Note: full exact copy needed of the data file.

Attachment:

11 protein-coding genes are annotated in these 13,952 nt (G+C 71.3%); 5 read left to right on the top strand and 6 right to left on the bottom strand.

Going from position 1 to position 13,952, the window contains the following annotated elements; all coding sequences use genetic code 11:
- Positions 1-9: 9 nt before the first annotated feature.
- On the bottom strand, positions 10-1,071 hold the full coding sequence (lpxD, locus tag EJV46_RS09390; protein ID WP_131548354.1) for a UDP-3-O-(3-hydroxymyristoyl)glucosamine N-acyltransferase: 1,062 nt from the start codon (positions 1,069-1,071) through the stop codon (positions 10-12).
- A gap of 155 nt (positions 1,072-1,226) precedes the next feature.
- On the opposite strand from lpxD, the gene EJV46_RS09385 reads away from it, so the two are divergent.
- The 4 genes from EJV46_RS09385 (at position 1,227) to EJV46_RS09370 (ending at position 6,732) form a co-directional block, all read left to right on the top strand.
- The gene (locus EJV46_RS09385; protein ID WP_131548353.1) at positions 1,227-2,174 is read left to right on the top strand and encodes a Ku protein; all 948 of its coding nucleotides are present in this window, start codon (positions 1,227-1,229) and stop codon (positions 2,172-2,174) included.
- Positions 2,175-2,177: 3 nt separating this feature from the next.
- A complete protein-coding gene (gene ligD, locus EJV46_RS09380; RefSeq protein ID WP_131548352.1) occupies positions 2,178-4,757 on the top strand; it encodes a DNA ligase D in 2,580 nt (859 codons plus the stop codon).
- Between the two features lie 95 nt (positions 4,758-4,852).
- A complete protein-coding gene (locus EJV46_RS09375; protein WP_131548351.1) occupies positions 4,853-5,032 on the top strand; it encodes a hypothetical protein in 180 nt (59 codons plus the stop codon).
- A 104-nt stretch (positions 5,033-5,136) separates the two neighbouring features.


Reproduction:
11 protein-coding genes are annotated in these 13,952 nt (G+C 71.3%); 5 read left to right on the top strand and 6 right to left on the bottom strand.

Going from position 1 to position 13,952, the window contains the following annotated elements; all coding sequences use genetic code 11:
- Positions 1-9: 9 nt before the first annotated feature.
- On the bottom strand, positions 10-1,071 hold the full coding sequence (lpxD, locus tag EJV46_RS09390; protein ID WP_131548354.1) for a UDP-3-O-(3-hydroxymyristoyl)glucosamine N-acyltransferase: 1,062 nt from the start codon (positions 1,069-1,071) through the stop codon (positions 10-12).
- A gap of 155 nt (positions 1,072-1,226) precedes the next feature.
- On the opposite strand from lpxD, the gene EJV46_RS09385 reads away from it, so the two are divergent.
- The 4 genes from EJV46_RS09385 (at position 1,227) to EJV46_RS09370 (ending at position 6,732) form a co-directional block, all read left to right on the top strand.
- The gene (locus EJV46_RS09385; protein ID WP_131548353.1) at positions 1,227-2,174 is read left to right on the top strand and encodes a Ku protein; all 948 of its coding nucleotides are present in this window, start codon (positions 1,227-1,229) and stop codon (positions 2,172-2,174) included.
- Positions 2,175-2,177: 3 nt separating this feature from the next.
- A complete protein-coding gene (gene ligD, locus EJV46_RS09380; RefSeq protein ID WP_131548352.1) occupies positions 2,178-4,757 on the top strand; it encodes a DNA ligase D in 2,580 nt (859 codons plus the stop codon).
- Between the two features lie 95 nt (positions 4,758-4,852).
- A complete protein-coding gene (locus EJV46_RS09375; protein WP_131548351.1) occupies positions 4,853-5,032 on the top strand; it encodes a hypothetical protein in 180 nt (59 codons plus the stop codon).
- A 104-nt stretch (positions 5,033-5,136) separates the two neighbouring features.